If you've never played picross, the idea is that you have a two-dimensional grid of cells and your objective is to fill in a particular set of cells such that they form a picture. (You usually have to be told what exactly you're looking at after the fact for the image to make sense, but I digress.) To help you figure out which cells are the correct ones, each row and column is annotated with a series of numbers that indicates how many "spans" there are in that row or column and how many cells they consist of. So, if the first row has "1 3 2 2" next to it, that means that there's a span of one cell, three cells, two cells, and two cells, in that order, with at least one blank cell between each one.

    Making a computer solve picross is actually fairly easy if you don't mind applying a bit of brute force to it. Leaving boring stuff like parsing input files and rendering the solved puzzle out, here's how it goes:

    - For each row and column, enumerate all possible blank/marked combinations that solve that row or column.
    - Put all of the rows and columns into a bucket. To help the algorithm converge faster, I sorted them in ascending order of number of possible solutions, then in descending order by largest span, which leaves rows or columns likeliest to have useful information at the front of the bucket.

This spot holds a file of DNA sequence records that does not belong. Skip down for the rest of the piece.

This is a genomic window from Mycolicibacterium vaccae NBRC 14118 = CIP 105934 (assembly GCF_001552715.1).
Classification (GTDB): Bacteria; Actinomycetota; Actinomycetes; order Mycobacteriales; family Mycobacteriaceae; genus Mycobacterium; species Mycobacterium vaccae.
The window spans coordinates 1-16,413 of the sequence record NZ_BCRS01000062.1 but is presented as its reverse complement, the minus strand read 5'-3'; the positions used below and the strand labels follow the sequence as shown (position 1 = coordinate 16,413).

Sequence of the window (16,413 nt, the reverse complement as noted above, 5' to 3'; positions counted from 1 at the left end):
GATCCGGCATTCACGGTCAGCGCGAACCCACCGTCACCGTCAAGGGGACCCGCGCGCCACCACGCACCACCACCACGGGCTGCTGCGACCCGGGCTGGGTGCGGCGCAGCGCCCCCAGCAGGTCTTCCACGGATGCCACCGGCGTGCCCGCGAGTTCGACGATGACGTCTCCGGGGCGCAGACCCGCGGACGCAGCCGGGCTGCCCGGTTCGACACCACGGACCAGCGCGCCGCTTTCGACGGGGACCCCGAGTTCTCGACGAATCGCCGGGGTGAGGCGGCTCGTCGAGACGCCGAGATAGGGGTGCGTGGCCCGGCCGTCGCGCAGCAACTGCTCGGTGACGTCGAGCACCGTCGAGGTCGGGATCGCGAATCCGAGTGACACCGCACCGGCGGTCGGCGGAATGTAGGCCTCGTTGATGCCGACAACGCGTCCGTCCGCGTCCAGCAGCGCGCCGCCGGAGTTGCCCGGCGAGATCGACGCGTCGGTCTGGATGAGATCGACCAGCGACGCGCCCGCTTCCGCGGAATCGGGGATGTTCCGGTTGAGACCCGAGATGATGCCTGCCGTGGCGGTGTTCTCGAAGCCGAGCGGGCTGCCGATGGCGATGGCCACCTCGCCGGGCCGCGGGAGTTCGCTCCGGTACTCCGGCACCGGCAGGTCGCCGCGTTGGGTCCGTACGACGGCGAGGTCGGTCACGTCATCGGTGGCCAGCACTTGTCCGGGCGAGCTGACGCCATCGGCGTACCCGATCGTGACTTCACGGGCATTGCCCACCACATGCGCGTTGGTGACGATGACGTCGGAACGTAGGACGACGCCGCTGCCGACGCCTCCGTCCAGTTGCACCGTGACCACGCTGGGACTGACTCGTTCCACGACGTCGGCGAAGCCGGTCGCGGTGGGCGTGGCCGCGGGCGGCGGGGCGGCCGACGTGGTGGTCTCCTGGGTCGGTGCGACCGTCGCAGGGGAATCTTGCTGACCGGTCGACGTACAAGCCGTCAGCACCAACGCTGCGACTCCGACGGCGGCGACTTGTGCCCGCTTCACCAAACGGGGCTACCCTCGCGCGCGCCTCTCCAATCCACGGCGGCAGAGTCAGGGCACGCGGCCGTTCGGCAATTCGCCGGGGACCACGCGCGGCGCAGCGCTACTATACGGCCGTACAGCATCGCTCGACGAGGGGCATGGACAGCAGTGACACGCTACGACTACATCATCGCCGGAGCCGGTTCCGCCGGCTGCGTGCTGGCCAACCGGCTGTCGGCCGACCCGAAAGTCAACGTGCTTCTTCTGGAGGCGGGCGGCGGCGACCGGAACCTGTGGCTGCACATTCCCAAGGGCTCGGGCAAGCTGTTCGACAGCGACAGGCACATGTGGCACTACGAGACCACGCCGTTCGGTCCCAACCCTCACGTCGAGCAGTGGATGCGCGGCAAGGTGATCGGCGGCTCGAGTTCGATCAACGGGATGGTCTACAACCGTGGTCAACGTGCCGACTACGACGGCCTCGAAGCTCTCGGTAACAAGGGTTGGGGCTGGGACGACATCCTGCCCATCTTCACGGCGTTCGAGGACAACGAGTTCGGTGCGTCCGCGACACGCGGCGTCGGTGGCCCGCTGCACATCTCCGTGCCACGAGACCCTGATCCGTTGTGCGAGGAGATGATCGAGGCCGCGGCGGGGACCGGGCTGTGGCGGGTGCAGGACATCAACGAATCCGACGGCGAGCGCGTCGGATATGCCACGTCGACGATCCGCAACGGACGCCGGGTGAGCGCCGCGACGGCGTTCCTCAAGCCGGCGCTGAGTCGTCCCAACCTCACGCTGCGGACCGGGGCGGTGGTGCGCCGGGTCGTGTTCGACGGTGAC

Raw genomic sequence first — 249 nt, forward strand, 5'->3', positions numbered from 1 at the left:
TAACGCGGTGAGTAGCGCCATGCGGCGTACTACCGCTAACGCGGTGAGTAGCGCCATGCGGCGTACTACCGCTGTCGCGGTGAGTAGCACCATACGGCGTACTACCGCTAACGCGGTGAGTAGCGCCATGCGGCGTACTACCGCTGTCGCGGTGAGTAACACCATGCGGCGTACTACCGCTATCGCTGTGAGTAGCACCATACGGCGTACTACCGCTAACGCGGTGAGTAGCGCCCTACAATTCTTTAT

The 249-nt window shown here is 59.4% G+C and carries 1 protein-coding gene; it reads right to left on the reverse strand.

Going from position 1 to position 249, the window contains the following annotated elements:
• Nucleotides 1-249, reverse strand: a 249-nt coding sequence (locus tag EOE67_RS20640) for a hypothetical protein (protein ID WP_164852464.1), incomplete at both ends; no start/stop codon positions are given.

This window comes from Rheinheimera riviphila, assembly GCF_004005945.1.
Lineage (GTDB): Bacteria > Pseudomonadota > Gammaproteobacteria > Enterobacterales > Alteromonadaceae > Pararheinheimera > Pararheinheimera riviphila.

- Loop through the contents of the bucket until nothing is left in the bucket OR you reach a maximum number of iterations*.
    - For each potential solution in the current row or column, remove the solution if it contradicts the current state of the grid. (Says "filled" where the grid says "blank" or says "blank" where the grid says "filled".) If this leaves zero solutions associated with the row or column, error out-- the puzzle is flawed.
    - If every remaining solution in the row or column agrees on the state of a particular cell, write that state onto the grid.
    - If there is only one solution in the row or column, remove that row or column from the bucket.

    And that's it! There are some logical tricks I use when solving puzzles manually that aren't represented in this algorithm, but I've yet to see it fail to solve any of the puzzles in Murder By Numbers. As for that asterisk about the maximum number of iterations, I found that it's actually possible to create a picross puzzle that has multiple solutions, in which case the algorithm I wrote will loop infinitely, since it can't ever reach a single solution. With the iteration limit, you still get the majority of the solution, and the ambiguous cells will be indicated as such.

    The lesson to take away from this for game devs: proofread your goddamned story flags. Or some angry nerd will write a program that kicks your program's ass.

    My favorite musical instrument is the air-raid siren.
  • IzzimachIzzimach Fighter/Mage/Chef Registered User regular
    Blocked out the second puzzle. I guess it's an underground bunker? Pretty standard "push-the-blocks" puzzle. You push the blocks onto the targets/pads. When all of the blocks are in the right spot, the door - which in this case is a huge panel covering up a hole - opens up.